I want to send a huge shout-out of thanks to the Military Writers Society of America. This is an organization that keeps history alive by reviewing and promoting books about all aspects of military history: fiction and non-fiction, biography, young adult, poetry, even children’s books. The society is well-organized and well run, supported by thousands of members and numerous reviewers. Although they get inundated with requests for reviews, they do a good job of staying current and getting the reviews up online as quickly as possible, and to help potential readers wade through the “stacks,” every year they nominate the best of the books they’ve reviewed in a multitude of categories. Along with the traditional categories of military literature, they also nominate the best books in reference, business, humor, spiritual, romance, memoirs, sci-fi and thriller genres.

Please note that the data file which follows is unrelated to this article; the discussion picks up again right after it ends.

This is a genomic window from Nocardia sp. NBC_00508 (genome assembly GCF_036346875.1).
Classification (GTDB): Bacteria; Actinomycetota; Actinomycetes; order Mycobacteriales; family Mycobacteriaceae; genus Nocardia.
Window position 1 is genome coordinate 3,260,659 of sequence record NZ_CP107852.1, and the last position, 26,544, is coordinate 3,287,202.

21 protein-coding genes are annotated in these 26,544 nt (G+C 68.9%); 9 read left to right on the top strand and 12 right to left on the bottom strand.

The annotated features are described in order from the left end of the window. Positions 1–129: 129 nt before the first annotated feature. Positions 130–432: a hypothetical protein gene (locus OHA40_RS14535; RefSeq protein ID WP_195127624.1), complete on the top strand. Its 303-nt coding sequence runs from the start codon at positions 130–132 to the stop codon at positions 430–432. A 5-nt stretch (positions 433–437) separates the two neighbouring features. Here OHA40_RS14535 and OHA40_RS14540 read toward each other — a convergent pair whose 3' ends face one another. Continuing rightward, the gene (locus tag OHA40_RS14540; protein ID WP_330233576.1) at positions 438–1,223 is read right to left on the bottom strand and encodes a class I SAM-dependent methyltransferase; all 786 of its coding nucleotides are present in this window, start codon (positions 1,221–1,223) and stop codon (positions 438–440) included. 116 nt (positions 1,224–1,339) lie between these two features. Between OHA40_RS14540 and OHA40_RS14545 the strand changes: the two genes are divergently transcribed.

I was drawn to the MWSA because my most recent book, Marcia Gates: Angel of Bataan, seemed a good fit. I joined the group and requested a review. I received an immediate e-mail that they were backed up due to the volume of requests, but I appreciated the communication. It was about 4 months before my review came up, but well worth the wait.

This is the true story of a nurse, Marcia Gates, during World War II and her experiences during the battle of Bataan and three years as a prisoner of war. But it is more than that because this story also relates how the families at home were feeling–frustrated and concerned about their lack of information about Marcia and her safety.

This book is easy to read and many will find it difficult to put down as one wants to know–does Marcia make it home? The format is also augmented by actual letters written by Marcia, other nurses and from family members to Marcia. It may be difficult for some who are so used to the modern e-mail system to even imagine the problems of letters not arriving home for months and how that affected the family who used every resource they could to get any information they could of their daughter. The author uses these letters to carefully weave a true account of what was happening on both sides of the world.